B-Line Quantification in Lung Ultrasound Images

This project aims to develop an objective tool to determine fluid overload in children receiving dialysis. B-lines, defined as discrete laser-like vertical hyperechoic reverberation artefacts in lung ultrasounds, have been shown to correlate with extravascular lung water in symptomatic and asymptomatic adults and children on dialysis. Recent studies have shown this technique to be useful in children on dialysis.

We restored line restoration in speckle images by addressing this as a sparse estimation problem using both convex and non-convex optimisation techniques based on the Radon transform and sparsity regularisation. This breaks into subproblems which are solved using the alternating direction method of multipliers (ADMM), thereby achieving line detection and deconvolution simultaneously. An automatic B-line identification method is then proposed, using a simple local maxima technique in the Radon transform domain, associated with known clinical definitions of line artefacts.

Figure below shows B-mode ultrasound image and detected lines (top row) and Radon transform domain representation of the restored B-mode images (bottom row). Red, yellow, blue and green lines represent the pleural lines, B-lines, A-lines and Z-lines, respectively.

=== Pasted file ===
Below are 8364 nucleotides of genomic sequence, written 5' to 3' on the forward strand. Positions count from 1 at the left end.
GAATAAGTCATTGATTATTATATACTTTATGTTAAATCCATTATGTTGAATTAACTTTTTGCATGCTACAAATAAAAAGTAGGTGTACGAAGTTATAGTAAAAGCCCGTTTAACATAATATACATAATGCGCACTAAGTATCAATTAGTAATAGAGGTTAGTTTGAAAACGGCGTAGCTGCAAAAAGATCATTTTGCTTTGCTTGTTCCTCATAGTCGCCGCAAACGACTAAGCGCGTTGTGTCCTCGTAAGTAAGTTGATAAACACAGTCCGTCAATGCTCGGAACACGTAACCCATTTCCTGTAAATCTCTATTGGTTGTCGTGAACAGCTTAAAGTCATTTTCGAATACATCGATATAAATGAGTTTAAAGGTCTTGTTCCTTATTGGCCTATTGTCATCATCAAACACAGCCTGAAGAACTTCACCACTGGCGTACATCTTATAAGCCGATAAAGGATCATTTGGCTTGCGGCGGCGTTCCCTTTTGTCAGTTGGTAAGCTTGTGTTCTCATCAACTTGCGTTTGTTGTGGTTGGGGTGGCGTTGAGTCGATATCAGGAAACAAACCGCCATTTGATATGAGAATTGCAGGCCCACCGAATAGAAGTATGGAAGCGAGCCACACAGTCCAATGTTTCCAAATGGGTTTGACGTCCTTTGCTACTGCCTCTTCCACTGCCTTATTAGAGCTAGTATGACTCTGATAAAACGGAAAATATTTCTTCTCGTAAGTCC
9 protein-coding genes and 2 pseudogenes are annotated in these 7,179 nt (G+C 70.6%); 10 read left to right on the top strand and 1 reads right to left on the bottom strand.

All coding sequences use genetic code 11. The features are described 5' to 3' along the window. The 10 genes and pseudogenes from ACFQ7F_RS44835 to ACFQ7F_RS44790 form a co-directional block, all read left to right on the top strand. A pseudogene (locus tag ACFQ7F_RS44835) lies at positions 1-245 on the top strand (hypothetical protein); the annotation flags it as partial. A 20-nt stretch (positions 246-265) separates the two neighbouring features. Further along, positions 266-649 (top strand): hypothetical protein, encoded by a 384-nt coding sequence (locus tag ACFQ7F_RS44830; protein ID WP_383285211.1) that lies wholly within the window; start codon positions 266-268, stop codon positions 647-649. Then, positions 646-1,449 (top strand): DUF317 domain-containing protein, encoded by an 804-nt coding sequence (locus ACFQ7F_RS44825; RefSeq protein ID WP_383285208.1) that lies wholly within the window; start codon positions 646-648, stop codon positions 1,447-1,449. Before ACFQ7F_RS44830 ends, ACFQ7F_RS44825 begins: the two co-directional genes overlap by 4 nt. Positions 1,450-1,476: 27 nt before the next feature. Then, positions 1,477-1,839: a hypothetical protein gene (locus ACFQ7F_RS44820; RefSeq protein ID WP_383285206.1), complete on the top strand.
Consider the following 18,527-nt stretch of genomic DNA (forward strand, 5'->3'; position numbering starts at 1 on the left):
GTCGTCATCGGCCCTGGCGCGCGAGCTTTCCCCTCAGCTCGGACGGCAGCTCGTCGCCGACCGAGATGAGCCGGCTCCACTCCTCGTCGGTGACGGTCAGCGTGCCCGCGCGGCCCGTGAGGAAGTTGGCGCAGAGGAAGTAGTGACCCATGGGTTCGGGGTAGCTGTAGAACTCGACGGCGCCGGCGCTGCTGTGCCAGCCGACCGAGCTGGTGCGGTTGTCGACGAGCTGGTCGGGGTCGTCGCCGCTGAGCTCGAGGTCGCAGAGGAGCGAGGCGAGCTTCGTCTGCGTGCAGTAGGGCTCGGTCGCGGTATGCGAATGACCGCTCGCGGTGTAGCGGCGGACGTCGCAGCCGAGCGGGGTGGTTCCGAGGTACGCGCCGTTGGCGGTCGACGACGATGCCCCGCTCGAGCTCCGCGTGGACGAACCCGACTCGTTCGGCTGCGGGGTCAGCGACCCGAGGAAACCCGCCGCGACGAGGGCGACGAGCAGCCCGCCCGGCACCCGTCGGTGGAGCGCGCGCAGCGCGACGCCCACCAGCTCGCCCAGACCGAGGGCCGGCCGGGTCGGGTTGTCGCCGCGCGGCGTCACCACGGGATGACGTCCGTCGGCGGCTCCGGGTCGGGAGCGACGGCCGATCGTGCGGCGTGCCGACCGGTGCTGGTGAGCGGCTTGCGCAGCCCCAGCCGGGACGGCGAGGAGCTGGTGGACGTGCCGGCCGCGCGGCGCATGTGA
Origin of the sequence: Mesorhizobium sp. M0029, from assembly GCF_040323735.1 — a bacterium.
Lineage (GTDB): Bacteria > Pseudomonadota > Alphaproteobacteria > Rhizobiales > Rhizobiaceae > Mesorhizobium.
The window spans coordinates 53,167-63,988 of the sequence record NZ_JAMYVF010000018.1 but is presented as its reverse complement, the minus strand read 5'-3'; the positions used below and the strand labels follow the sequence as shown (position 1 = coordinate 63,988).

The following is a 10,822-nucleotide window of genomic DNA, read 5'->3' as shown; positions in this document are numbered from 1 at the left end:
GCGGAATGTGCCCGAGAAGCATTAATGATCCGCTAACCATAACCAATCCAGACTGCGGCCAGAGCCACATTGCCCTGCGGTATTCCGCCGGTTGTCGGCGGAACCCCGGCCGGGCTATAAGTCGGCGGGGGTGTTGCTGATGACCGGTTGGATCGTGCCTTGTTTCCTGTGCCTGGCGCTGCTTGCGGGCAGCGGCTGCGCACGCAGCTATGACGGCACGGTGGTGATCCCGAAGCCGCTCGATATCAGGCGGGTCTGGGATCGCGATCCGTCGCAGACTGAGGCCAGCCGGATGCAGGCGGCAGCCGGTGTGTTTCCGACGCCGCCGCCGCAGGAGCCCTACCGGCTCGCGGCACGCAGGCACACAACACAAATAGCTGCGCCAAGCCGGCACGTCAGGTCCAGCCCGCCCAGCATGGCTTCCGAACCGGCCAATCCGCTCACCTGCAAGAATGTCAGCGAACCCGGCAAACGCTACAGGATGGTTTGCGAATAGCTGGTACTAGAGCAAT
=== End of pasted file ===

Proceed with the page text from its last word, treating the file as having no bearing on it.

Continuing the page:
Example case: B-lines shown in lung ultrasound of COVID-19 patient.

This source code package includes the MATLAB source codes for B-line detection.


To run GUI: Blinedetection.m

To run as command line: runBlinedetection.m

Note: This code works on the images from a linear probe. The curvelinear image has to be rectified first.

Any usage please cite:

N. Anantrasirichai, W. Hayes, M. Allinovi, D. Bull and A. Achim, “Line Detection as an Inverse Problem: Application to Lung Ultrasound Imaging,” in IEEE Transactions on Medical Imaging, vol. 36, no. 10, pp. 2045-2056, Oct. 2017.

N. Anantrasirichai, M. Allinovi, W. Hayes and A. Achim, “Automatic B-line detection in paediatric lung ultrasound,” 2016 IEEE International Ultrasonics Symposium (IUS), Tours, 2016, pp. 1-4.


Copyright (c) Nantheera Anantrasirichai and Alin Achim N.Anantrasirichai@bristol.ac.uk

This code is distributed under the terms of the GNU General Public License 3.0 (GNU GPLv3)

Permission to use, copy, modify, and distribute this software for any purpose without fee is hereby granted, provided that this entire notice is included in all copies of any software which is or includes a copy or modification of this software and in all copies of the supporting documentation for such software. This software is being provided “as is”, without any express or implied warranty. In particular, the authors do not make any representation or warranty of any kind concerning the merchantability of this software or its fitness for any particular purpose.